Arizona’s statewide newspaper is known by various names. For its pro-amnesty/open borders stance it is sometimes referred to as the Periódico de la República de Arizona. Many call it the Arizona Repugnant or Repulsive. More recently, as the failing newspaper attempts to fill its smaller and devoid of news pages it repeats the same articles — sometimes pages apart in the same edition of the newspaper — leading to the name the Daily Regurgitation.
But whatever name is most fitting on any particular day, know this: The newspaper was committed to taking down popular Maricopa County Sheriff Joe Arpaio who had been reelected to an unprecedented six 4-year terms
The chosen replacement was Democrat Paul Penzone, with zero background in the sheriff’s office. His connections are far more nefarious. His campaign was funded to the tune of $2 million by radical leftwing globalist George Soros, who disdains sovereign national borders and is working to “overhaul the U.S. Justice System” as reported by Politico. What will be the quid pro quo for his generosity?
Now in one of the largest requests submitted to the budget office, Penzone wants an extra $4.1 million to buy laptops, radios, computer server storage and 300 Tasers — all “vital to the safety of the public and deputies.” That would be a drop in the bucket to multi-billionaire Soros. Penzone ought to hit him up for the funding.
Sunday’s edition of the Periódico de la República de Arizona lavishes praise on Penzone with a two page article titled, A New Sheriff In Town, by ASU Cronkite reporter Jerod MacDonald-Evoy, who still puts his high school on his résumé. He focuses on the new sheriff’s newly forged relationship with the town of Guadalupe, where Arpaio conducted a workplace enforcement raid of illegals. Penzone is noted for referring to illegal aliens as “guests.”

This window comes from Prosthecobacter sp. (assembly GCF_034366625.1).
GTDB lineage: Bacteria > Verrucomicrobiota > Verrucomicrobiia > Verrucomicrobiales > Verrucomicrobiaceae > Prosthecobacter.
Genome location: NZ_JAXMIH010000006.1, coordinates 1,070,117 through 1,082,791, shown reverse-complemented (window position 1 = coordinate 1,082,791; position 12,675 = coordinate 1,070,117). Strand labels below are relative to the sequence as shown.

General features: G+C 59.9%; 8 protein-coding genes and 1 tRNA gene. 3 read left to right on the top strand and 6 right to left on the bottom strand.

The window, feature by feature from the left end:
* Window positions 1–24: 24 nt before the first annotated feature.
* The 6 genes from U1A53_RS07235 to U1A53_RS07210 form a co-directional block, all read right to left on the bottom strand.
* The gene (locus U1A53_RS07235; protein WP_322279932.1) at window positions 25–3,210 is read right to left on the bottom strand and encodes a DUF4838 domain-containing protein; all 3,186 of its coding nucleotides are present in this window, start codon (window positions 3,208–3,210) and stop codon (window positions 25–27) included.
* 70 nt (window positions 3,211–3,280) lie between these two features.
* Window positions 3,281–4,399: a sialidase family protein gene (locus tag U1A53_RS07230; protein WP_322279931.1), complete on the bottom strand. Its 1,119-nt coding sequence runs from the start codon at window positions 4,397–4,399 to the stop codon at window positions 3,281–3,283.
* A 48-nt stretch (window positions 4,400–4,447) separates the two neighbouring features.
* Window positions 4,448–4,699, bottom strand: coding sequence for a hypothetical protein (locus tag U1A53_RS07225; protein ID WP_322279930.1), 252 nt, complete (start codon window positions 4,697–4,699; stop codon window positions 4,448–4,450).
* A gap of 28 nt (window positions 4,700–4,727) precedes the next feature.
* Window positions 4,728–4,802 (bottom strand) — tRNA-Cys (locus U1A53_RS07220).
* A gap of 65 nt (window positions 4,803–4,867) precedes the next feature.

But we’ve saved the best for last. Dominic Verstegen describes himself as a 40-year-old dad living in Phoenix and documenting his life in occasional columns for the local newspaper. A quick Google search identifies him as a local lawyer. Throwing in gratuitous, non sequitur slams against Sheriff Arpaio is his hallmark.
Boasting about “the time I was on the best show on TV,” which he identifies as the local PBS’ Check Please! where a panel critique local restaurants, he describes getting flustered by the studio cameras with these words,” I was as awkward as Sheriff Joe at a quinceanera.”
Another column is on navigating Valley roads which the former Midwesterner describes as “quirky.” Displaying his coolness, he even managed to work the word transgendered into his description of wacky freeway signs. When he gets to complaining about major roads changing names, he inanely opines, “It seems like a deliberate attempt to mess with Valley residents. Like that time when Joe Arpaio was our sheriff for 24 years.”
Imagine this Johnny-One-Note mounting a defense in a criminal trial: “Your honor and members of the jury, I acknowledge that my client engaged in multiple bad acts, but they weren’t his fault. He lived in Maricopa County where Joe Arpaio was the sheriff.”